Orca boat? Seriously?!

 

It's an orca! No, it's ... what IS it? Photo courtesy of Innespace Productions

Think you recognize the creature in this photo?

Look a little closer. It’s not an orca — it’s an orca boat.

The Seabreacher Y is definitely the most unusual boat at the Seattle Boat Show, which opened today and runs through Feb. 5. The boat is on display in the North Hall at CenturyLink Field Event Center, the show’s main site, and reportedly attracted plenty of attention on the show’s first day.

Made by Innespace Productions in Redding, Calif., the boat is similar in size and scale to a real killer whale and has a rounded nose, large whale tail, pectoral fins and a dorsal fin.

It’s submersible and can “jump” up to 16 feet in the air, dive under the water and reach speeds of up to 55 miles an hour. The company designed the Seabreacher.

According to Innespace’s website, the Seabreacher is unsinkable. Its hull has enough flotation that the boat will stay buoyant and level even if the cockpit and engine bay are flooded, the company says, and though it could capsize if the canopy is open, it will self-right.

Inflatable aircraft seals keep the cockpit and engine bay watertight, according to the company, and the boat is equipped with automatic bilge pumps in case the pilot forgets to inflate the seals.

So how much will a faux orca set you back? Prices start at $65,000 for a standard model and go up to more than $80,000 for a heavily customized one. Each boat is built to order, with options such as airbrushed paint schemes, GPS, iPod dock, marine stereo system and climate controls. The company has so far made the boats for customers in the Caribbean, Korea, Saudi Arabia and the United Arab Emirates (somehow it’s not difficult to imagine a sultan owning one).

The idea of zooming around Puget Sound in an imitation of one of the Northwest’s most majestic, iconic creatures is a little cringe-inducing — sort of like hang-gliding in a contraption made to look like a bald eagle. Chief Seattle must be turning over in his grave.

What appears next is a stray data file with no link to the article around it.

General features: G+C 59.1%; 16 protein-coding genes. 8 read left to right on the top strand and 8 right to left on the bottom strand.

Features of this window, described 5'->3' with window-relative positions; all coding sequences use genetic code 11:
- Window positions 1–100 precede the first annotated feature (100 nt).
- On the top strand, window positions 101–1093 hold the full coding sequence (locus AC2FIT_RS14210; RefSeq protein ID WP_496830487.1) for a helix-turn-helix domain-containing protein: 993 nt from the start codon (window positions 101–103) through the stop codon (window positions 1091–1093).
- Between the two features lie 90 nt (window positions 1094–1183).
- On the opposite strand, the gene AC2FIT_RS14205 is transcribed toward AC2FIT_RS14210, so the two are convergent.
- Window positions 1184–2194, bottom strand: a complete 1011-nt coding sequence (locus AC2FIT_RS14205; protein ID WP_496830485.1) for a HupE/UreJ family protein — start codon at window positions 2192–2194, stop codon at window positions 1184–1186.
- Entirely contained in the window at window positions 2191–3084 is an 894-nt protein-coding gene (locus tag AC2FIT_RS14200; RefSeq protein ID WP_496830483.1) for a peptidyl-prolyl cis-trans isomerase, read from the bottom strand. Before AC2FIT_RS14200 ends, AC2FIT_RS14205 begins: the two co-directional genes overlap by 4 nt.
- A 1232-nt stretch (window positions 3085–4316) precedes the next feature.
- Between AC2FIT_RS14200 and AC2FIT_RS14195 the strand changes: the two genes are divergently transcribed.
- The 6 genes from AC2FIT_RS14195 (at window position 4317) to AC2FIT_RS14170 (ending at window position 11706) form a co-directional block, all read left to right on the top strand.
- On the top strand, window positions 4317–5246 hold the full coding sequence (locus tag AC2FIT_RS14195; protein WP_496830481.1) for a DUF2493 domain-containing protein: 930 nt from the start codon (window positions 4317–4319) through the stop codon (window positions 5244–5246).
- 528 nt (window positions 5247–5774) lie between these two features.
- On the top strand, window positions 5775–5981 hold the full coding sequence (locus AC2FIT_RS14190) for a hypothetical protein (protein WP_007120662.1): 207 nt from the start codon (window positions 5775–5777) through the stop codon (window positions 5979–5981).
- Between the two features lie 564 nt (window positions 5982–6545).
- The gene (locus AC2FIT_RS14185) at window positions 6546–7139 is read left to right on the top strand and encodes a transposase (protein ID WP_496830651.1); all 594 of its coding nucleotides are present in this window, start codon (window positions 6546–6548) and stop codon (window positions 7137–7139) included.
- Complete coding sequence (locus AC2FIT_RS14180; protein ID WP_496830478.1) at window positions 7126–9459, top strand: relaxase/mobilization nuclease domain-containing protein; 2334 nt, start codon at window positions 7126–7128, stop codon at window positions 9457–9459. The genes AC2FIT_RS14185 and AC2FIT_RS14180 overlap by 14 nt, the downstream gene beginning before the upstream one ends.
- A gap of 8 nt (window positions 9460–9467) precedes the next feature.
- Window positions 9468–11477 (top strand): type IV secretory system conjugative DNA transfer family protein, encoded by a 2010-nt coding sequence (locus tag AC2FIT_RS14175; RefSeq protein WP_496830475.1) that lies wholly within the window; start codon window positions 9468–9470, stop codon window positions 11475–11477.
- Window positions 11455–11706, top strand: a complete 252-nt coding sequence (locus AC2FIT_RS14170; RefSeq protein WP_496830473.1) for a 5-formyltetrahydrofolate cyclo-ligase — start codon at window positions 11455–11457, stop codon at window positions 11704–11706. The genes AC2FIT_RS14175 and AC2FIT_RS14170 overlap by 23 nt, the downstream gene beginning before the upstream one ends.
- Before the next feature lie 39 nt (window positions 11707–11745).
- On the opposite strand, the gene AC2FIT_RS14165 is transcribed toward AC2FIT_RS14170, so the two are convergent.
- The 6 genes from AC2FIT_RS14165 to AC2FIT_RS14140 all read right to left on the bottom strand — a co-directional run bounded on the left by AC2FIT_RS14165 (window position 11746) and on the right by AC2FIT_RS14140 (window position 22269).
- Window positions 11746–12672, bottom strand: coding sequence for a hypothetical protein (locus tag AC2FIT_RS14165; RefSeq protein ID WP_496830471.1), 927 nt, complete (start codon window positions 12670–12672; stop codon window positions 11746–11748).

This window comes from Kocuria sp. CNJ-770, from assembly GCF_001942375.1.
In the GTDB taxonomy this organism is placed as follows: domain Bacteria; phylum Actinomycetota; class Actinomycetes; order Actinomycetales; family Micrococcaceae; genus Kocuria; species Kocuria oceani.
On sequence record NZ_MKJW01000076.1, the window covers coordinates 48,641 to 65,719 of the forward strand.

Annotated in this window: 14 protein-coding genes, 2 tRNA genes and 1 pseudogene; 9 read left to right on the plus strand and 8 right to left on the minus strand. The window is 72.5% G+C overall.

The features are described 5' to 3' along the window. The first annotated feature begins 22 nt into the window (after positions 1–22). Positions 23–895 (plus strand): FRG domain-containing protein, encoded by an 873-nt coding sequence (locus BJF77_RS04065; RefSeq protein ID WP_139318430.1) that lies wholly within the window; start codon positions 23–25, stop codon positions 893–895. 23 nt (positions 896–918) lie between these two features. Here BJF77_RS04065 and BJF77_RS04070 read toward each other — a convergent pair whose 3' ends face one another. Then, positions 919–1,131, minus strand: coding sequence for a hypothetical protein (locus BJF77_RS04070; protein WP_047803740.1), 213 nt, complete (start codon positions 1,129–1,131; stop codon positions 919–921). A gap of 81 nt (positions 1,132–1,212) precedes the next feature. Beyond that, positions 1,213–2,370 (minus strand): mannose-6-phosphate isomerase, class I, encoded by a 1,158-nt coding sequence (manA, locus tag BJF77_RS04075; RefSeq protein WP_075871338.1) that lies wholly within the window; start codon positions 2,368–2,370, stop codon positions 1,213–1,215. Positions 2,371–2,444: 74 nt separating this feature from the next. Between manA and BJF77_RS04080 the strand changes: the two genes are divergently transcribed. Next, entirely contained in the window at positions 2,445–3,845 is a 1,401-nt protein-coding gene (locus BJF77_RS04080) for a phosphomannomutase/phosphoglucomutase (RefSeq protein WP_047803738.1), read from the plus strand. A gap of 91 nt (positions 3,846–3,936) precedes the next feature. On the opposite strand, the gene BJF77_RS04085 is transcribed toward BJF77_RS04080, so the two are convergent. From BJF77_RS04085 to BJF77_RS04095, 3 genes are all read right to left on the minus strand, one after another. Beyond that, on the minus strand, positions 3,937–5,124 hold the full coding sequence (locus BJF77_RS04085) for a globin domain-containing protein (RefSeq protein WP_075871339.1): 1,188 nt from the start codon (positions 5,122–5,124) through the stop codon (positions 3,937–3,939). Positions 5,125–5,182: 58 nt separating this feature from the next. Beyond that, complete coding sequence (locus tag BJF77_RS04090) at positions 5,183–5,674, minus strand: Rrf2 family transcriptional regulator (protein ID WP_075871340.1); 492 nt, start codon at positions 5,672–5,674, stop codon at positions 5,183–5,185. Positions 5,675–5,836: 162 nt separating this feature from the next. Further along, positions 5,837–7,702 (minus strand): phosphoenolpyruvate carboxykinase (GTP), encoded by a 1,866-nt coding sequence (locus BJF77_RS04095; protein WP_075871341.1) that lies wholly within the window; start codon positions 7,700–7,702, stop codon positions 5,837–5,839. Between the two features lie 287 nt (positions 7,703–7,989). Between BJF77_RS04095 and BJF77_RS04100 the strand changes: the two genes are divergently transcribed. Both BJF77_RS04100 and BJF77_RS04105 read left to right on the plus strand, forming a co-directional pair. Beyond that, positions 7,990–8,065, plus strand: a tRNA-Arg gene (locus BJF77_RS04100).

Still, I have to admit, this looks like a pretty fun ride, judging by the video below.

What do you think? Like it or loathe it? Would you drive one? Tell us what you think.

6 Responses to Orca boat? Seriously?!

  1. Phil Brooks February 10, 2012 at 9:58 am #

    The Seabreacher Orca craft is certainly an interesting vehicle, one I am sure most of us would like to try, but,,,,,,at those prices I doubt many will.
    What is the Seabreacher classified as? As you may or may not know, PWCs such as Seadoos are outlawed in San Juan County! I would imagine the Seabreacher would fit this classification!

  2. thom permenter January 30, 2012 at 7:28 pm #

    Looks like a thrill ride to me, and I don’t do thrill rides. give me a nice merry go round or a ferris wheel. I’ll watch the utube video tho!
    And I’m a power boater

  3. Joe Petrich January 30, 2012 at 2:01 pm #

    I’d love to see one encounter a pod of real Orcas!

  4. Courtney Kirchoff January 28, 2012 at 11:28 am #

    The sailor in me must hate this because it’s motorized, you know, to keep that power-boater vs. sailor animosity going. But the thrillseeker in me wants to buy one! Looks like a blast! How deep can it go?

  5. Laurie Coco Lyon January 28, 2012 at 8:40 am #

    This looks like fun, a little scary too!

    • Deborah Bach January 28, 2012 at 9:06 am #

      That’s what I thought too – fun, but a little scary!

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